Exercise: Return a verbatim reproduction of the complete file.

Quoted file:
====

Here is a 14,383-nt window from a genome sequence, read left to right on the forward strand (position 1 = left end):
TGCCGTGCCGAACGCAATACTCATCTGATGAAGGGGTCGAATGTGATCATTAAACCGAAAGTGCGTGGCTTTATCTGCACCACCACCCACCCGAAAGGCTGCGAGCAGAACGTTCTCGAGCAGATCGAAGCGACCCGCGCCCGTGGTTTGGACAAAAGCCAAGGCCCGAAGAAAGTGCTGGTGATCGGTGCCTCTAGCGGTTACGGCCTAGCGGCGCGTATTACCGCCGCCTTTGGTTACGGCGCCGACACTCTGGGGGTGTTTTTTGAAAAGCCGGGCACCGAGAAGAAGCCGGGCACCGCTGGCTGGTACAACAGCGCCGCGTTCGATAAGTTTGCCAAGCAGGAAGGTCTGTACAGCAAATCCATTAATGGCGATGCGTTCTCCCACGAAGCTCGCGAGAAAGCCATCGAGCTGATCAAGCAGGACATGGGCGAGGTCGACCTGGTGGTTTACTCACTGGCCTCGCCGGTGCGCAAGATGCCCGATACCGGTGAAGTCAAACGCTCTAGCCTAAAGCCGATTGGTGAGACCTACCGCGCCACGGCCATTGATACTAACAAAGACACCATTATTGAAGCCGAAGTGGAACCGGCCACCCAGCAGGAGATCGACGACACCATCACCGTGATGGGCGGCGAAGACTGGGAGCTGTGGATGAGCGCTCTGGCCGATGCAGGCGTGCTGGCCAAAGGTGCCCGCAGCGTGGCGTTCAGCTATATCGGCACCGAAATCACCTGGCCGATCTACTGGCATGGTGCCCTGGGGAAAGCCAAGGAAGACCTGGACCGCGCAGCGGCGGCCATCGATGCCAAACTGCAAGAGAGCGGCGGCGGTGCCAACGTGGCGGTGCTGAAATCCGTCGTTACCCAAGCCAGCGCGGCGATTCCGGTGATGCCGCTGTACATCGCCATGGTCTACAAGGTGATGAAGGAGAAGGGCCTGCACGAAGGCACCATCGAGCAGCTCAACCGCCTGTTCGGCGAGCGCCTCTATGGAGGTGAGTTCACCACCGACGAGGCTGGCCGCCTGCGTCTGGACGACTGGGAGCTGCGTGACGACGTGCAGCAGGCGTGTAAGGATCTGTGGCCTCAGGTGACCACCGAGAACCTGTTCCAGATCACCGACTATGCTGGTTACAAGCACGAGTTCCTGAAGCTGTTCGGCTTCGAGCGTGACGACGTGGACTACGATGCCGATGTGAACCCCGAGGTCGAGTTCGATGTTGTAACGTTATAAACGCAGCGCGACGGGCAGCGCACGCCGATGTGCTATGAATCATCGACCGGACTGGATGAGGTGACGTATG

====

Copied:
Here is a 14,383-nt window from a genome sequence, read left to right on the forward strand (position 1 = left end):
TGCCGTGCCGAACGCAATACTCATCTGATGAAGGGGTCGAATGTGATCATTAAACCGAAAGTGCGTGGCTTTATCTGCACCACCACCCACCCGAAAGGCTGCGAGCAGAACGTTCTCGAGCAGATCGAAGCGACCCGCGCCCGTGGTTTGGACAAAAGCCAAGGCCCGAAGAAAGTGCTGGTGATCGGTGCCTCTAGCGGTTACGGCCTAGCGGCGCGTATTACCGCCGCCTTTGGTTACGGCGCCGACACTCTGGGGGTGTTTTTTGAAAAGCCGGGCACCGAGAAGAAGCCGGGCACCGCTGGCTGGTACAACAGCGCCGCGTTCGATAAGTTTGCCAAGCAGGAAGGTCTGTACAGCAAATCCATTAATGGCGATGCGTTCTCCCACGAAGCTCGCGAGAAAGCCATCGAGCTGATCAAGCAGGACATGGGCGAGGTCGACCTGGTGGTTTACTCACTGGCCTCGCCGGTGCGCAAGATGCCCGATACCGGTGAAGTCAAACGCTCTAGCCTAAAGCCGATTGGTGAGACCTACCGCGCCACGGCCATTGATACTAACAAAGACACCATTATTGAAGCCGAAGTGGAACCGGCCACCCAGCAGGAGATCGACGACACCATCACCGTGATGGGCGGCGAAGACTGGGAGCTGTGGATGAGCGCTCTGGCCGATGCAGGCGTGCTGGCCAAAGGTGCCCGCAGCGTGGCGTTCAGCTATATCGGCACCGAAATCACCTGGCCGATCTACTGGCATGGTGCCCTGGGGAAAGCCAAGGAAGACCTGGACCGCGCAGCGGCGGCCATCGATGCCAAACTGCAAGAGAGCGGCGGCGGTGCCAACGTGGCGGTGCTGAAATCCGTCGTTACCCAAGCCAGCGCGGCGATTCCGGTGATGCCGCTGTACATCGCCATGGTCTACAAGGTGATGAAGGAGAAGGGCCTGCACGAAGGCACCATCGAGCAGCTCAACCGCCTGTTCGGCGAGCGCCTCTATGGAGGTGAGTTCACCACCGACGAGGCTGGCCGCCTGCGTCTGGACGACTGGGAGCTGCGTGACGACGTGCAGCAGGCGTGTAAGGATCTGTGGCCTCAGGTGACCACCGAGAACCTGTTCCAGATCACCGACTATGCTGGTTACAAGCACGAGTTCCTGAAGCTGTTCGGCTTCGAGCGTGACGACGTGGACTACGATGCCGATGTGAACCCCGAGGTCGAGTTCGATGTTGTAACGTTATAAACGCAGCGCGACGGGCAGCGCACGCCGATGTGCTATGAATCATCGACCGGACTGGATGAGGTGACGTATG